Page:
Sunday Thoughts: Preparing to Prepare

I am not going to talk about the election. What will happen is completely out of my power to influence and I don’t think my, what, five readers have much influence either, or particularly care what I have to say on the subject.

There was a surprisingly good homily at Mass today (my present situation is, and has been for a while, very unsettled, so I’m not part of a parish and have two or three churches that I attend depending on schedule): on the parable of the wise and foolish virgins and the need to be prepared for the coming of Christ. The priest pointed out that so many of us spend our lives, as he put it, ‘preparing to prepare.’ We’re not going to prepare to meet Christ – or to start a new career or make major amendments to our lifestyles or what have you – today, but we’ll start tomorrow. Except tomorrow is always tomorrow and today is always today, so we never actually start preparing. There’s always jam tomorrow and jam yesterday, but never jam today.

The difficult part of any endeavor, at least for me, is getting it through my head that today actually is different, or could be. It’s a self-reinforcing pattern: everything today seems much the same as yesterday, triggering the same responses. If we follow those well-worn paths, they will further make today seem much the same as yesterday. The cost of amendment is the discomfort of doing things differently with no guarantee how they will turn out. But there are never any guarantees in this life, only the illusion that things will continue to go on much as they have done. Since the bridegroom hasn’t shown up in the past hour, it’s odds-on he won’t show at all. No sense wasting time buying oil.

But today is not yesterday. Today is an absolutely unique creation. November 8th, 2020 never has been and never will be again. There is no reason at all it cannot be the beginning of a new life, the day when the preparations truly begin. It’s difficult to rewrite our programming (read: to change habits), but again, that discomfort is the cost of amendment. We always must die a little to come to new life.

Trust no Future, howe’re pleasant!
Let the dead Past bury its dead!
Act, – act in the living Present!
Heart within and God o’erhead!

-Henry Wadsworth Longfellow

All Saints

The doctrine of the Communion of Saints is rather simple. It’s that Christians don’t leave the Church when they die. The work they began in this life doesn’t end when they enter the next.

We have a perspective problem in this life. In fact, it’s very like being in high school (our education system has very few good qualities, but it’s useful as an analogy). We find ourselves in a confined environment subject to many seemingly arbitrary rules, with little or no sense of the larger world that would put them into context. Everything in that little world seems all-important: winning that football game. Getting that grade. Going out with that girl. Some people excel in the system, others struggle, and those who excel often make it all the harder for those who don’t.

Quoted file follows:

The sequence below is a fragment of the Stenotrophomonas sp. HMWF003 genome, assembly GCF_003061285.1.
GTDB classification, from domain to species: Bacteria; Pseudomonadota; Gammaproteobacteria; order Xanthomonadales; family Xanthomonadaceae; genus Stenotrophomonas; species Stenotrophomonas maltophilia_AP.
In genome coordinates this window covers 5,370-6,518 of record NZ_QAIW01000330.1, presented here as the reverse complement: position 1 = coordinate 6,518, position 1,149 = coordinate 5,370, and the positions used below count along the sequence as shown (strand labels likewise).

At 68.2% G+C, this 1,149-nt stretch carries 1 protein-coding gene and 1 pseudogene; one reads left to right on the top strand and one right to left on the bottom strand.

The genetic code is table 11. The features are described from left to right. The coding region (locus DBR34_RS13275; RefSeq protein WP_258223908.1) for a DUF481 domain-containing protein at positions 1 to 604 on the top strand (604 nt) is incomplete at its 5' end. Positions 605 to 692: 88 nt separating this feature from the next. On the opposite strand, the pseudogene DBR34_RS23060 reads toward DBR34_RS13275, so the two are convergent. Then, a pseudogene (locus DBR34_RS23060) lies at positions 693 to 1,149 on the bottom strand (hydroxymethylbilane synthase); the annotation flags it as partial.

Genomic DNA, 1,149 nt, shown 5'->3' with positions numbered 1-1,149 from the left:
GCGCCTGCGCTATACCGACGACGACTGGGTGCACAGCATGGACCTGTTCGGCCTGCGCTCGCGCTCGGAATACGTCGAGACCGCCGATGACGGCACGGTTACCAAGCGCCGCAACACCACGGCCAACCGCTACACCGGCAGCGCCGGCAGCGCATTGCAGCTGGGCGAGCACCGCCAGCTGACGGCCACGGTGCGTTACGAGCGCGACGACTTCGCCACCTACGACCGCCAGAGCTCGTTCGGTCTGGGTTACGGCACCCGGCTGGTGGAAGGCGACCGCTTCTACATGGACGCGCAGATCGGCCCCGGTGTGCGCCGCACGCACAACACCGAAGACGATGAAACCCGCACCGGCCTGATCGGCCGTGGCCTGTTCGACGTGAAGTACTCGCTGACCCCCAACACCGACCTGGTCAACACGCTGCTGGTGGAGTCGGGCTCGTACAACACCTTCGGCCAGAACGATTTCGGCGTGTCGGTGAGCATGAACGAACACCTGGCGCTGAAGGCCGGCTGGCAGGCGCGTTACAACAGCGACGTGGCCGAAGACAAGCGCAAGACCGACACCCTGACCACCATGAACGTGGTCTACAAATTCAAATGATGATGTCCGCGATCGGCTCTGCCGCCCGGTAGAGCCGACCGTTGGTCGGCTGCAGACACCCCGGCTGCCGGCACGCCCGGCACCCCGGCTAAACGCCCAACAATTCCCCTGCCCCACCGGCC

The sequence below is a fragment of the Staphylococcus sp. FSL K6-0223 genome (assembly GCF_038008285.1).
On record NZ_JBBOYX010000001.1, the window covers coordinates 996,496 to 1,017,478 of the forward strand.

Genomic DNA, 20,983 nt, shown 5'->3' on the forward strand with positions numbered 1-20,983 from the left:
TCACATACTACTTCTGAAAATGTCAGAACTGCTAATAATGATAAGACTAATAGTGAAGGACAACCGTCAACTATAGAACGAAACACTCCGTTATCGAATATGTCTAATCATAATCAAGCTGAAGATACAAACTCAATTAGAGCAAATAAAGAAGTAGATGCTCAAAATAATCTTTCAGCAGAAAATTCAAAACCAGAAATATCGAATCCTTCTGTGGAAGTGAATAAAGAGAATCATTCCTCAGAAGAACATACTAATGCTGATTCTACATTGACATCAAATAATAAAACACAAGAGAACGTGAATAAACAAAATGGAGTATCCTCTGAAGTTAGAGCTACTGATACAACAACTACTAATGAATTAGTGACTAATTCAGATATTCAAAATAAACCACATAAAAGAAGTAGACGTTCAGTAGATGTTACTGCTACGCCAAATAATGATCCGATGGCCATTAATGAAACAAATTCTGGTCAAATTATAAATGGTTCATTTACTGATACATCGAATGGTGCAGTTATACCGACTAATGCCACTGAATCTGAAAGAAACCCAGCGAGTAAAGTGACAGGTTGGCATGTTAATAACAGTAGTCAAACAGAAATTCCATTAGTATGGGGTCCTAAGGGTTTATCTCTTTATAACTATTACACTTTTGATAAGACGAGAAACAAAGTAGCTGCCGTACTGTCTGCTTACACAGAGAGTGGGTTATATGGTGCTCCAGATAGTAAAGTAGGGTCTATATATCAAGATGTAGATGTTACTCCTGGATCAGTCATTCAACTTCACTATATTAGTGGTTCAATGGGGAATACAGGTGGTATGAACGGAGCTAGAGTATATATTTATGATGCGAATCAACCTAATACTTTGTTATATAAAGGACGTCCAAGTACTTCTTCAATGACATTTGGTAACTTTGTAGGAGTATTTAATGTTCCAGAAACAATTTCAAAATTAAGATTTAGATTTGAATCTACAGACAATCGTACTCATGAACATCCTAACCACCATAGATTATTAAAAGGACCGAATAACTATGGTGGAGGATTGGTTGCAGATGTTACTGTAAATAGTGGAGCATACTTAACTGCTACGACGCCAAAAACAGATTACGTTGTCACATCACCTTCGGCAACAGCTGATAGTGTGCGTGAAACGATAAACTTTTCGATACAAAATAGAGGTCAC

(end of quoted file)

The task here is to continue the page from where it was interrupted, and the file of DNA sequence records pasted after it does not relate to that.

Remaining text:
All the while we’re told that this isn’t the real world, that it’s only a passing phase and things will get better. If we have sensible parents they’ll remind us that the skills necessary to succeed in high school are not always the ones necessary to succeed in life. But it’s hard to believe that in the moment. The ‘real world’ seems like shadow: something that will be, while high school is what is.

As the poet Brad Paisley put it, “At 17 it’s hard to see past Friday night.”

But our parents are right. High school is four short years, compared to potentially seventy or more of adult life. How many people ‘peak’ in high school? How many of those who were popular, who were the kings of campus went on to be failures at life itself? But equally comforting, how many made a success of both? The point is that life is the important thing; high school only matters insofar as it prepares us for life. No matter how much ‘success’ we had in school, it won’t matter a bit if it doesn’t translate into adult life.

Also, adult life is where we have access to a level of agency, to the power to act upon the world in a way that we scarcely dreamed of in high school. The adult world is immeasurably larger than the high school world.

We in this world are in high school. The saints are the adults. They’ve grown up, matured, set aside childish things and live and operate in a world infinitely larger than ours, with a scope and agency that we can hardly imagine. But like adults, they aren’t ‘other’ than us; they’ve been in the same position we are now and they are invested in our success (far more than adults in our world often are, to be honest).